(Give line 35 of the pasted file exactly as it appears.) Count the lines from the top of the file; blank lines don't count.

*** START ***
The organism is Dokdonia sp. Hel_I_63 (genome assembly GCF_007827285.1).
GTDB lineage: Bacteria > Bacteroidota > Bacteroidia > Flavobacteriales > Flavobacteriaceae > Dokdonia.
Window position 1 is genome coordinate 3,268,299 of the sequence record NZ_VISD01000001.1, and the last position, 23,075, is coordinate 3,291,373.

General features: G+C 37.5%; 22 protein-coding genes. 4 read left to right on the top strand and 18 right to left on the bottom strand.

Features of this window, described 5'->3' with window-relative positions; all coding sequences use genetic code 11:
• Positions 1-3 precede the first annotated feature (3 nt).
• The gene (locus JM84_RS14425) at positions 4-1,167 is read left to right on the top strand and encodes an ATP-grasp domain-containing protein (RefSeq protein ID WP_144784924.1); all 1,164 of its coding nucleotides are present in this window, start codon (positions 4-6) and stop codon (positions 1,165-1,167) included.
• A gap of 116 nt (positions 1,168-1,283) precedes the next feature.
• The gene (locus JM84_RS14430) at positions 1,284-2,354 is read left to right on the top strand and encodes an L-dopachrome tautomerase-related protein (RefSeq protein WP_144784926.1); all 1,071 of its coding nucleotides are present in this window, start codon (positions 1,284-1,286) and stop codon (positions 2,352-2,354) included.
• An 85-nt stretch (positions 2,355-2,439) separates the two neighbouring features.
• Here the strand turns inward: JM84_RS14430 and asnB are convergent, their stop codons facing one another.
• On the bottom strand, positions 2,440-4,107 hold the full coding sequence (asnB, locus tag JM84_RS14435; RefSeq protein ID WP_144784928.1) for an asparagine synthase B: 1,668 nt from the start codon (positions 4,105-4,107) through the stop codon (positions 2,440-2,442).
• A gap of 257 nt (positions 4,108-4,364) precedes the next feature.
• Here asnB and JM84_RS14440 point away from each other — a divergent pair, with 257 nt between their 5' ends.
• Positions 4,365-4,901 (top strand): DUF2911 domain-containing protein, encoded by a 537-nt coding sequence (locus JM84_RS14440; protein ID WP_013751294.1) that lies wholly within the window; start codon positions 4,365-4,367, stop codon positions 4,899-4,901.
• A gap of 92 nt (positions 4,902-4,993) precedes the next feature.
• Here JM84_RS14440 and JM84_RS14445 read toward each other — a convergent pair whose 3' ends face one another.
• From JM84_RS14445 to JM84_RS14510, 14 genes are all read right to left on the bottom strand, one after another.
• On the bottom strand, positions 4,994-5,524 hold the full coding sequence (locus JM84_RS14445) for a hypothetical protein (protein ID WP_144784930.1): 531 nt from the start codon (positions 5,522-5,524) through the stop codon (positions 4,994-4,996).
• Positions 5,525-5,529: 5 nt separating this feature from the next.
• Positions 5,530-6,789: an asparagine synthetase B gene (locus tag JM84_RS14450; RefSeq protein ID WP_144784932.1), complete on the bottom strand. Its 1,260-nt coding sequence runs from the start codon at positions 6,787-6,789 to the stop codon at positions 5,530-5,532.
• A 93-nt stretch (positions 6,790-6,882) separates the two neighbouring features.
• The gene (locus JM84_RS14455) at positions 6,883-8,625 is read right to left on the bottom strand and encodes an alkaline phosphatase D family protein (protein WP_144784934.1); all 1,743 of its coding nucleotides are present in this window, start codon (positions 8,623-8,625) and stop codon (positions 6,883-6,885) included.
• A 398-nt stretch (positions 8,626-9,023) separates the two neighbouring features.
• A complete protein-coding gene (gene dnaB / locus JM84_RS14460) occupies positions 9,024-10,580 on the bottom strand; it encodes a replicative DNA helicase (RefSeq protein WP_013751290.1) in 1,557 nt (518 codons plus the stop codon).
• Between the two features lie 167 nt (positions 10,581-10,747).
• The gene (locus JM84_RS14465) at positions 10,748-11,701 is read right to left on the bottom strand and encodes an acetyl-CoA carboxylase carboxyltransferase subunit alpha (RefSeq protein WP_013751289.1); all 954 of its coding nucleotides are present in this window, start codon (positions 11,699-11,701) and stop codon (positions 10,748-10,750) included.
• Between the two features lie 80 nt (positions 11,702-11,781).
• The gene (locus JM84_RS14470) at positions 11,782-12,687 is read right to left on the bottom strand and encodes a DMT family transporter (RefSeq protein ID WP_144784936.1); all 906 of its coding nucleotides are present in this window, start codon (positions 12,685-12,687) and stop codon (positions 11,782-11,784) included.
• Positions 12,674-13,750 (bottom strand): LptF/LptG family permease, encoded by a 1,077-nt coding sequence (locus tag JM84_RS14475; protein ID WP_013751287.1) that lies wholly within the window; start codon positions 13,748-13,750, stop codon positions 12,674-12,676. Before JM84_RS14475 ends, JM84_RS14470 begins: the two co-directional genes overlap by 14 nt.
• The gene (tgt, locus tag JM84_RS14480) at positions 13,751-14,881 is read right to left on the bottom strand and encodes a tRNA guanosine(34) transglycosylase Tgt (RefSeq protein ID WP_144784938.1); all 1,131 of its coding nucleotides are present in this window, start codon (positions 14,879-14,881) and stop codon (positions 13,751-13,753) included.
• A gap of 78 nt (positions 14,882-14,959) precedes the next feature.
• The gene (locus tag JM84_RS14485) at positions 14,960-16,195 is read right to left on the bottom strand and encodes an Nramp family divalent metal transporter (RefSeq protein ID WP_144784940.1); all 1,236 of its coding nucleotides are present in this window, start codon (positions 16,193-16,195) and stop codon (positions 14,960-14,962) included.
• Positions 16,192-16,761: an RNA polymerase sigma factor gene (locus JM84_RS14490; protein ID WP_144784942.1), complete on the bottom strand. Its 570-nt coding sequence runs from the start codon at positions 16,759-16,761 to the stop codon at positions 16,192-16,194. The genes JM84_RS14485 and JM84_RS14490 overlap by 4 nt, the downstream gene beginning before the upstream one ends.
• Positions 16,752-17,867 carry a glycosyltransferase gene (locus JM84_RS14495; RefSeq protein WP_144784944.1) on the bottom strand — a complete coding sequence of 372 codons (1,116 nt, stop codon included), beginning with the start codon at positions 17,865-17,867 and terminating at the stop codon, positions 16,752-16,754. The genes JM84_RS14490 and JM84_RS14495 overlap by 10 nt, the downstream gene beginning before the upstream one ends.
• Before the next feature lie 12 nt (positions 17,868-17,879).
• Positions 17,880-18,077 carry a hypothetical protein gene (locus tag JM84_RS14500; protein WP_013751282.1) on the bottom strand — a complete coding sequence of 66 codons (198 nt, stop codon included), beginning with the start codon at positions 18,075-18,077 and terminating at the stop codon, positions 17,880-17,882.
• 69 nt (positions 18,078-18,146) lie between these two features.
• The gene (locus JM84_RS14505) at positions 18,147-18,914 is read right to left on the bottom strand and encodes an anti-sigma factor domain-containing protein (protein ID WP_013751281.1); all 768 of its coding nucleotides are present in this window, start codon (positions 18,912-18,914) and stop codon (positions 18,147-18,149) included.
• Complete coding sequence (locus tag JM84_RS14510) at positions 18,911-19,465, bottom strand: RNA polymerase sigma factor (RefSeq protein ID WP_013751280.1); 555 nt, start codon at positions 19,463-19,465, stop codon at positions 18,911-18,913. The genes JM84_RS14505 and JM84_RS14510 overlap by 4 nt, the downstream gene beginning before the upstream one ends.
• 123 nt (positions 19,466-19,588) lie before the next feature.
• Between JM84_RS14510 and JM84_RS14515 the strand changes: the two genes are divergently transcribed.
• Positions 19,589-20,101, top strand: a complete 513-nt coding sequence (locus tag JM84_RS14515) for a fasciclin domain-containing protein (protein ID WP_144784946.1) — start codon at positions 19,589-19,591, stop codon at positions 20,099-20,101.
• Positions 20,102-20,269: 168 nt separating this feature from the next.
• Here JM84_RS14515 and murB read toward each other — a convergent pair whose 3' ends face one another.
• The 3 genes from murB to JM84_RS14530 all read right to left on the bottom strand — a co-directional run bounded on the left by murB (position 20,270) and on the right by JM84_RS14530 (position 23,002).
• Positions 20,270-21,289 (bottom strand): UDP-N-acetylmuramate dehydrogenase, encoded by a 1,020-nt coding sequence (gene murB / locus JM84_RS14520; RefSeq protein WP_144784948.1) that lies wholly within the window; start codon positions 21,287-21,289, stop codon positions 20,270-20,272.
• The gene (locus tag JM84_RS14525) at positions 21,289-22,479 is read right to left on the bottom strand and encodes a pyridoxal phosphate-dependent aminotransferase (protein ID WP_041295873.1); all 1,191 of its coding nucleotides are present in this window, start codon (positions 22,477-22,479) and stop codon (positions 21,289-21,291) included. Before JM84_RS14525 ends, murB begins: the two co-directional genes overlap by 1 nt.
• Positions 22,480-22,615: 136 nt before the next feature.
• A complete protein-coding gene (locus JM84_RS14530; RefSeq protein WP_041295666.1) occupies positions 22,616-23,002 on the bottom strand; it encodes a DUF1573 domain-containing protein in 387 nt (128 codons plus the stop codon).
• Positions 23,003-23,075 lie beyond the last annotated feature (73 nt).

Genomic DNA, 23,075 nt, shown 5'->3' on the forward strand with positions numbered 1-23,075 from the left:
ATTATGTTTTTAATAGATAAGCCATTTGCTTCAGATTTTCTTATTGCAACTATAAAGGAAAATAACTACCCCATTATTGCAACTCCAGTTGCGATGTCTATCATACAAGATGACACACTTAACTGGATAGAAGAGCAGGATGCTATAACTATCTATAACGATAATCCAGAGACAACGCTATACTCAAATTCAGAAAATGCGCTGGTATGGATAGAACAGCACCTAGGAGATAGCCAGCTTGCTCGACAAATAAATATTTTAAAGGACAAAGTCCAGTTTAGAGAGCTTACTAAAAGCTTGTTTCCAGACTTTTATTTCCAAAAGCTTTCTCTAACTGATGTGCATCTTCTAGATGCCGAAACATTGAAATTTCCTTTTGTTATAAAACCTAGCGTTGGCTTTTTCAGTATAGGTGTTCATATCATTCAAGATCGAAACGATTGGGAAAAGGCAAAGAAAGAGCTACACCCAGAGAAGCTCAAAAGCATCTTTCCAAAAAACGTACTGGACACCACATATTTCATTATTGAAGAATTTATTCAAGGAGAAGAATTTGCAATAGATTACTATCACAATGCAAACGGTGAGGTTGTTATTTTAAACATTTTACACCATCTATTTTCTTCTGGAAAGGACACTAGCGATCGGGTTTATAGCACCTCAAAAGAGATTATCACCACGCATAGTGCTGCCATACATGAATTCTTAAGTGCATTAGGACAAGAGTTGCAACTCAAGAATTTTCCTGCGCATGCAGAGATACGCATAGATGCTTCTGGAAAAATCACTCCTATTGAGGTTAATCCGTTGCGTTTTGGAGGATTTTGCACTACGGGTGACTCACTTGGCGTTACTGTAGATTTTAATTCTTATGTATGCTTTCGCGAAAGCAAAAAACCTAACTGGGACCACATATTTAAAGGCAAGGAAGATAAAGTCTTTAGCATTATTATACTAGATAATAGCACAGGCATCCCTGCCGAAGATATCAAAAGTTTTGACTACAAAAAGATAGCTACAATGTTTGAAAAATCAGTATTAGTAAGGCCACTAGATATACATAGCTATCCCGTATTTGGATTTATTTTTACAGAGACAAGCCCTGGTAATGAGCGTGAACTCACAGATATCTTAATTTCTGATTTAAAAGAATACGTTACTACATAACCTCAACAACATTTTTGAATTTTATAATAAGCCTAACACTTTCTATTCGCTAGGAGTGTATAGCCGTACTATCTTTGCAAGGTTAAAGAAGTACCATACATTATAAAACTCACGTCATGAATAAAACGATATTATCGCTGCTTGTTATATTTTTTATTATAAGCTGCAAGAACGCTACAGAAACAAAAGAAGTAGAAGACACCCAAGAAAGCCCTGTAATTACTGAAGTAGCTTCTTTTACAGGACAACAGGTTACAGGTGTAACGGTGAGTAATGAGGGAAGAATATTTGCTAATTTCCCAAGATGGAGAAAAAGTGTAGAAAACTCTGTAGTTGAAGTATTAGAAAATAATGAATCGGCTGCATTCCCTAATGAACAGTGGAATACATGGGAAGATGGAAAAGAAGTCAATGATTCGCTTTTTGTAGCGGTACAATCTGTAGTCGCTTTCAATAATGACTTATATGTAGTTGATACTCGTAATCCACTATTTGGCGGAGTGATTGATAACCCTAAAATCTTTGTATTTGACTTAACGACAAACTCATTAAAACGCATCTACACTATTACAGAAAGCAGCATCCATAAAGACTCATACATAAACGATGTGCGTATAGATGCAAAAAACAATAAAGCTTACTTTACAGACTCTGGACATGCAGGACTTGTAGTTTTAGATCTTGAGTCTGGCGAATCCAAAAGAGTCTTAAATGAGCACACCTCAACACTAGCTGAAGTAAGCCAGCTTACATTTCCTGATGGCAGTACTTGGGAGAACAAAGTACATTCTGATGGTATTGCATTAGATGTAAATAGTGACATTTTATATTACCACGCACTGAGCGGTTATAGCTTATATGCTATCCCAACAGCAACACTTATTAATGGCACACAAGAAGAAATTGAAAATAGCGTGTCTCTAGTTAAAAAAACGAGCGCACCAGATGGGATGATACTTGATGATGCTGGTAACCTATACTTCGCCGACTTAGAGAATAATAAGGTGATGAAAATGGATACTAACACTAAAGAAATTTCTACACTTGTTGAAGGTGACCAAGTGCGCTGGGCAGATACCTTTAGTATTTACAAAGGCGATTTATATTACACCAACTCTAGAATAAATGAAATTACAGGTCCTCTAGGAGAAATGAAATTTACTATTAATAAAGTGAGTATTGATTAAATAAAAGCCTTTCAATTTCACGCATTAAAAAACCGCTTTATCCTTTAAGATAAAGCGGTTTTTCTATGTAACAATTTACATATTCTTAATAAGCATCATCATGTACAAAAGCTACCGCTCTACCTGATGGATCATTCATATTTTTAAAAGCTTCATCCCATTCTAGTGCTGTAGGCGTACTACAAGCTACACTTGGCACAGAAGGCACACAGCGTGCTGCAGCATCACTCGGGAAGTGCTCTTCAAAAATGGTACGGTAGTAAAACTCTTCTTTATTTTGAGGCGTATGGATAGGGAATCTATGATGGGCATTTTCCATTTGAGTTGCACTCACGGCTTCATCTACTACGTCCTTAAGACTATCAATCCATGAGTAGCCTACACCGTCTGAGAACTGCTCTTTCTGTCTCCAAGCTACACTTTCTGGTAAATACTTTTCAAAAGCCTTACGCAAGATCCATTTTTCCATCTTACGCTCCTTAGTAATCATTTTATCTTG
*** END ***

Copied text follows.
• Positions 16,752-17,867 carry a glycosyltransferase gene (locus JM84_RS14495; RefSeq protein WP_144784944.1) on the bottom strand — a complete coding sequence of 372 codons (1,116 nt, stop codon included), beginning with the start codon at positions 17,865-17,867 and terminating at the stop codon, positions 16,752-16,754. The genes JM84_RS14490 and JM84_RS14495 overlap by 10 nt, the downstream gene beginning before the upstream one ends.